Skara Brae is a neolithic settlement made of stone and it is located in the west coast of Mainland, the biggest island of Orkney in Scotland. Its history is older than pharaohs’. Skara Brae was buried in sand hill for years. But it appeared again in 1850 thanks to a storm. The village is like a simulation of life nearly five thousand years ago. In this prehistoric village, stone furnitures, beds, and clothes were waiting to be discovered under sand unperishably. This ancient place is a window to neolithic age.
Skara Brae is discovered by chance. During the storm, wind was so powerful that it made sand, soil, and plants flown on the ancient village. Then, archaeologists uncovered ruins. Between the years 3200 BC and 2200 BC, people were breathing in Skara Brae. There are low gateways in the village and there are eight houses which are connected to each other. Houses are made of stone and each has just one room.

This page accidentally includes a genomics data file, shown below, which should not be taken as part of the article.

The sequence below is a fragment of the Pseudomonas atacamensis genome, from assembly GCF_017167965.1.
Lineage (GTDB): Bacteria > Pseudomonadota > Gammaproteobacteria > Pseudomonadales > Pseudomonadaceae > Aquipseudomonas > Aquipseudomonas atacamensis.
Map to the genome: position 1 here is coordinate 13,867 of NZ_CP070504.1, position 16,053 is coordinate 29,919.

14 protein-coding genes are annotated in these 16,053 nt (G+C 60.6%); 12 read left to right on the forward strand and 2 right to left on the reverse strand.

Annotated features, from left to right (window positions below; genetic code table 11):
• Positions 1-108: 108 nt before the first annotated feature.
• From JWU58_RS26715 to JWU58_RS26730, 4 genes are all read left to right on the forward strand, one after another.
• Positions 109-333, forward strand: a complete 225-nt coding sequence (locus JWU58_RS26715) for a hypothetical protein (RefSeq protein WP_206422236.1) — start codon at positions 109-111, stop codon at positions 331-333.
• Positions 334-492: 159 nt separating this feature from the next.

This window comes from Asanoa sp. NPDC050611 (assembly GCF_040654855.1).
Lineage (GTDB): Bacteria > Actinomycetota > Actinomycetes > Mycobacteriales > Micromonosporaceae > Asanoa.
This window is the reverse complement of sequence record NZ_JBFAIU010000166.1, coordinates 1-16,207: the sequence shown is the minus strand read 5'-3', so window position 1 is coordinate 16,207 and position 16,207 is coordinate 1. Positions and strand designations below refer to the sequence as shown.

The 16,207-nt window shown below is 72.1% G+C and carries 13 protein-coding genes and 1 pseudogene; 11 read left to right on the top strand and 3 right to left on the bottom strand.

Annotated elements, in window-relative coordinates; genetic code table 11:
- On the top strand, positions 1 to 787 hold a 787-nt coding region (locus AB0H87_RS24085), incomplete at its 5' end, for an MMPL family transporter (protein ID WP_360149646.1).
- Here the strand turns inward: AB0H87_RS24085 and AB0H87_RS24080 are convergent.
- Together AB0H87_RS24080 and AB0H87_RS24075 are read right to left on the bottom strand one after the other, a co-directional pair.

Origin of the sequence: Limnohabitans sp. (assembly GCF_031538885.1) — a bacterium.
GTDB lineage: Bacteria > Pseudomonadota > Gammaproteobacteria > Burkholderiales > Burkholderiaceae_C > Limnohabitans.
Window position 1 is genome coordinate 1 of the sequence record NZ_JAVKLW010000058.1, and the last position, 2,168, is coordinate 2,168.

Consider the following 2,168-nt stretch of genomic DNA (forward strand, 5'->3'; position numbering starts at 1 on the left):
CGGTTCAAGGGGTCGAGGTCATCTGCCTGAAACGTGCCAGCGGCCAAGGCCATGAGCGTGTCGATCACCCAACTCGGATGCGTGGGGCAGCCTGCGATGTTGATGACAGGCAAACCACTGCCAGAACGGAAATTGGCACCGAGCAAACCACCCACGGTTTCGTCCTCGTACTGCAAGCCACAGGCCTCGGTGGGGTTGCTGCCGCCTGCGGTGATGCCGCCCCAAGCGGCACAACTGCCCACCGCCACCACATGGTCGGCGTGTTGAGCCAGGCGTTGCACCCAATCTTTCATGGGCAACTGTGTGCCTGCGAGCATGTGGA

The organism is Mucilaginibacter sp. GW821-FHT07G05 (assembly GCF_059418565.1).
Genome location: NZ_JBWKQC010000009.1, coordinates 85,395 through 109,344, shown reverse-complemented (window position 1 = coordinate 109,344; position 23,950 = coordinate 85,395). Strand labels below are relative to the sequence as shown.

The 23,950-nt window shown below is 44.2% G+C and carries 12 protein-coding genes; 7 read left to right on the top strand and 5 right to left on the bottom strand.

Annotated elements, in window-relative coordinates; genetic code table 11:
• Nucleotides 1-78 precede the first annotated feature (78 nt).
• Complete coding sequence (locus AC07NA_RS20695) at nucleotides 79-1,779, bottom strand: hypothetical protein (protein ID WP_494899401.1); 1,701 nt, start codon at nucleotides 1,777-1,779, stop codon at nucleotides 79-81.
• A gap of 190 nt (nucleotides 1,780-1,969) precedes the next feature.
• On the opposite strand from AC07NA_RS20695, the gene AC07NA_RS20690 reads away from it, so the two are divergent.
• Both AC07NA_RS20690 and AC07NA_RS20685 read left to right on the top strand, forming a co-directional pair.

Skara Brae is the most important archaeological finding in Scotland. Because it is the most well-preserved neolithic village of North Europe. It enlightens us on the way of living of neolithic age societies. The settlement is in a perfect situation. Even the furnitures are still in the houses. Crops and bones found in the area show that people lived here were farmers, they used to grow crops like barley, they used to feed sheep and cows to cultivate. The tools found here show that people had to hunt fish and animals to eat. Handmade bowls and jewellery show that inmates were skilled craftspeople. They were really peaceful.
After Skara Brae was abondoned, sea became closer to the village. Although seawall preserves the ancient village, sea level rise threatens it. Scotch government makes projects to carry historical Skara Brae into future. Thank you for reading.